Data from the Pew Research Center shows that despite a strong labor market (3.9% unemployment as of July, the lowest it has been in nearly two decades), wage growth has lagged such that today's real average wage "has about the same purchasing power it did 40 years ago."
Additional key findings include:
- Year-over-year growth has mostly ranged between 2% and 3% since the beginning of 2013. But in the years just before the 2007-08 financial collapse, average hourly earnings often increased by around 4% year-over-year. And during the high-inflation years of the 1970s and early 1980s, average wages commonly jumped 7%, 8% or even 9% year-over-year.
- After adjusting for inflation, however, today’s average hourly wage has just about the same purchasing power it did in 1978,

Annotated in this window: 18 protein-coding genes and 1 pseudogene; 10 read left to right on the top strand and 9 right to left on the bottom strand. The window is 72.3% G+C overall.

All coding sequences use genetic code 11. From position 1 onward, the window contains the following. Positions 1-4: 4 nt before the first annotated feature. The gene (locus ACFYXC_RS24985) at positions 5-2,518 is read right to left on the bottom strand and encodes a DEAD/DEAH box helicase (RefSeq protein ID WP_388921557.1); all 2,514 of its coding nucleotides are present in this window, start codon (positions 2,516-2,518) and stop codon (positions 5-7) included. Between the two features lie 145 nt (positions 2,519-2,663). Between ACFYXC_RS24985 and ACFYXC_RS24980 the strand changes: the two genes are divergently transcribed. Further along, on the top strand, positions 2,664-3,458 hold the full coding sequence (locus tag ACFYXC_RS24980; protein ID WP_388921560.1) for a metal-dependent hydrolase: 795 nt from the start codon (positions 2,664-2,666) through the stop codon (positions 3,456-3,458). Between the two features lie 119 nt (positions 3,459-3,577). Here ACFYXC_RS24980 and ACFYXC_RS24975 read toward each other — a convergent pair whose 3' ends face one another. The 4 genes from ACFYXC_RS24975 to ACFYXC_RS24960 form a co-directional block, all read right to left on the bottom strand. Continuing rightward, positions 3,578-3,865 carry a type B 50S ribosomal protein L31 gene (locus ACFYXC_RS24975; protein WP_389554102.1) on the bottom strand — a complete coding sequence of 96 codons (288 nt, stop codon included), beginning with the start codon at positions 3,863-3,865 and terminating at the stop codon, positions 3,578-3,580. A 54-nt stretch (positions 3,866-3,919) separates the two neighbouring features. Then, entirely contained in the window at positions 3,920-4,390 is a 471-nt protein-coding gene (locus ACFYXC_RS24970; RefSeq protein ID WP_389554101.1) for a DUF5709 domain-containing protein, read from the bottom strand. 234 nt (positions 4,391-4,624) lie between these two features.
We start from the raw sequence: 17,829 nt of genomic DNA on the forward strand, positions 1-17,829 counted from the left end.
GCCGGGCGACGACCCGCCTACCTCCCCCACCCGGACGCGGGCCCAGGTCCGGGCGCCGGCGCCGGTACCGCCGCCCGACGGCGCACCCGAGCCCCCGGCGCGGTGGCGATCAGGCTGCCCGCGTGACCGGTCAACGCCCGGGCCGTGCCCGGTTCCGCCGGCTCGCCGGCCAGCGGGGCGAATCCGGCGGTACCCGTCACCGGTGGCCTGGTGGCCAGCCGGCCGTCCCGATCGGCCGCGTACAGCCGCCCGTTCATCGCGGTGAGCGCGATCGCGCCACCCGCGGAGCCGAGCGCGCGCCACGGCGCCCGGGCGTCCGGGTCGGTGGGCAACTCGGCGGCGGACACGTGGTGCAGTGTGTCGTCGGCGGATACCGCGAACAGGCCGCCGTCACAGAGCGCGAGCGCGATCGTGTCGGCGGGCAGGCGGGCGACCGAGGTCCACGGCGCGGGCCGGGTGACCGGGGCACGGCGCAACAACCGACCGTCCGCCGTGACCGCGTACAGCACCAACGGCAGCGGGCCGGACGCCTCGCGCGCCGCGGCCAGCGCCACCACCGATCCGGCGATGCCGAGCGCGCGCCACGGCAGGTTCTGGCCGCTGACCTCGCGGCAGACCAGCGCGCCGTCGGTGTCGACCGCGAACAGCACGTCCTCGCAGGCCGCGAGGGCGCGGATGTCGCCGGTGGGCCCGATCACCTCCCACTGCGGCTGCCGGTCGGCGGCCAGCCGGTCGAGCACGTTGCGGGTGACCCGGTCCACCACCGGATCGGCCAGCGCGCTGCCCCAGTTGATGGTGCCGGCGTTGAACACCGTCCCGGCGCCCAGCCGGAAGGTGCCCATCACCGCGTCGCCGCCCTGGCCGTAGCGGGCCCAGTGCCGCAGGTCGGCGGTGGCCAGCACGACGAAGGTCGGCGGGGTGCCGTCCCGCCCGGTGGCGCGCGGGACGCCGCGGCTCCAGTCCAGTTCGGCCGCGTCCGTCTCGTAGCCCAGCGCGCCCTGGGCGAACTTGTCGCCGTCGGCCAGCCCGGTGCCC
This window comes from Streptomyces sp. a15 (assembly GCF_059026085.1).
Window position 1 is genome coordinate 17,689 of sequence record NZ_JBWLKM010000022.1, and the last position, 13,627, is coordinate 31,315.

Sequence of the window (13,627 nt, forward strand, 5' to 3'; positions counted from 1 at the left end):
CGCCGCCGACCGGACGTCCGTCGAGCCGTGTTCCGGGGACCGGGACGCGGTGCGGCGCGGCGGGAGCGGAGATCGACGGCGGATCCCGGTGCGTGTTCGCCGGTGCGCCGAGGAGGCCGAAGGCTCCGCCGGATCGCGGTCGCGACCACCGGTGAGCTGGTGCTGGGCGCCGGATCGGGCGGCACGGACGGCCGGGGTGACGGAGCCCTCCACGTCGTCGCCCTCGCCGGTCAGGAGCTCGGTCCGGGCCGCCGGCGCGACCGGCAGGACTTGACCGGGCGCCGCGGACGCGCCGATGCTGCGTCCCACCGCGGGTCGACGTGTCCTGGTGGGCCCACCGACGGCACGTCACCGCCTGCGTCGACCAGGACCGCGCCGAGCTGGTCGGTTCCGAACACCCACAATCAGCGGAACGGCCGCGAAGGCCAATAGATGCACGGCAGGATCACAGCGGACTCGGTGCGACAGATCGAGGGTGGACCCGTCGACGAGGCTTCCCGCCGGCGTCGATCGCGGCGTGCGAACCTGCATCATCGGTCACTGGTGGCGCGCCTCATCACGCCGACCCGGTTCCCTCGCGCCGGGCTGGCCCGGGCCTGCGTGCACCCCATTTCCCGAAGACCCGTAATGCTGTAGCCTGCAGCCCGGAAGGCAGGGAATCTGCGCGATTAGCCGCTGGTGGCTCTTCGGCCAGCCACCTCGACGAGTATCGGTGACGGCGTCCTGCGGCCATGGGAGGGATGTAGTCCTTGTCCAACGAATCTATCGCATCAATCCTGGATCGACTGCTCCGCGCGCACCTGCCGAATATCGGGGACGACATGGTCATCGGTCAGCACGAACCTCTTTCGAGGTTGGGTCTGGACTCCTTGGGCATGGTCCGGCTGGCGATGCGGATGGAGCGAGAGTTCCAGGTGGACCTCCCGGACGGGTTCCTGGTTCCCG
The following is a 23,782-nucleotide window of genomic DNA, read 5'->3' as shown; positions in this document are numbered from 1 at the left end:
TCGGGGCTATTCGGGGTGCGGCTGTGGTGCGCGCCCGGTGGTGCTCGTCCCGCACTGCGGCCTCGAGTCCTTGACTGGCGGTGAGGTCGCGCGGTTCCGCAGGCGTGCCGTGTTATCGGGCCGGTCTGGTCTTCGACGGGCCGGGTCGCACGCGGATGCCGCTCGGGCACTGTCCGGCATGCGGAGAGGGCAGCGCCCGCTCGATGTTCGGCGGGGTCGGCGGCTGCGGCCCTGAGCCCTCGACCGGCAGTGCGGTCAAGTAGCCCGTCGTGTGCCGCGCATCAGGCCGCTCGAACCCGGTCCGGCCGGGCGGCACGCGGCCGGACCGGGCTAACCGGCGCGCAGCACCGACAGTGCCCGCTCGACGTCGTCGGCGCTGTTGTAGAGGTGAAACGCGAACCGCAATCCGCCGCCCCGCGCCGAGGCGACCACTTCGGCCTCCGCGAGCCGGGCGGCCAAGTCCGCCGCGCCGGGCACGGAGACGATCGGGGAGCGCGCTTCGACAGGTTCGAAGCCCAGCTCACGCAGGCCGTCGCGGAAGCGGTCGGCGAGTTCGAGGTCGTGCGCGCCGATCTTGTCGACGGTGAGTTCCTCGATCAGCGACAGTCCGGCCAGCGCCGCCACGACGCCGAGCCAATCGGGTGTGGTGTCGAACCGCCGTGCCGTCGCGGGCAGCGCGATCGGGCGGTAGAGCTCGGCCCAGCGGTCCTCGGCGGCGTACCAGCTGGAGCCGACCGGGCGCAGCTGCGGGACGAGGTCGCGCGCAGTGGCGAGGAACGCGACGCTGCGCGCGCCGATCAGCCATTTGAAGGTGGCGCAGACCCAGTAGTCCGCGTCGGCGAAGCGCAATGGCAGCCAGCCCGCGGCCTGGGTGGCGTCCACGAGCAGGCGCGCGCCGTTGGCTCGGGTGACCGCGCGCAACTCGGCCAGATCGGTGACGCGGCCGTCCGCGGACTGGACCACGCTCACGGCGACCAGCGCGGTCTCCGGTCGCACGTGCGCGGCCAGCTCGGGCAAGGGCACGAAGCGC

- wage gains have gone largely to the highest earners. Since 2000, usual weekly wages have risen 3% (in real terms) among workers in the lowest tenth of the earnings distribution and 4.3% among the lowest quarter. But among people in the top tenth of the distribution, real wages have risen a cumulative 15.7%, to $2,112 a week – nearly five times the usual weekly earnings of the bottom tenth ($426).
- Sluggish and uneven wage growth has been cited as a key factor behind widening income inequality in the United States.
Read the full report here.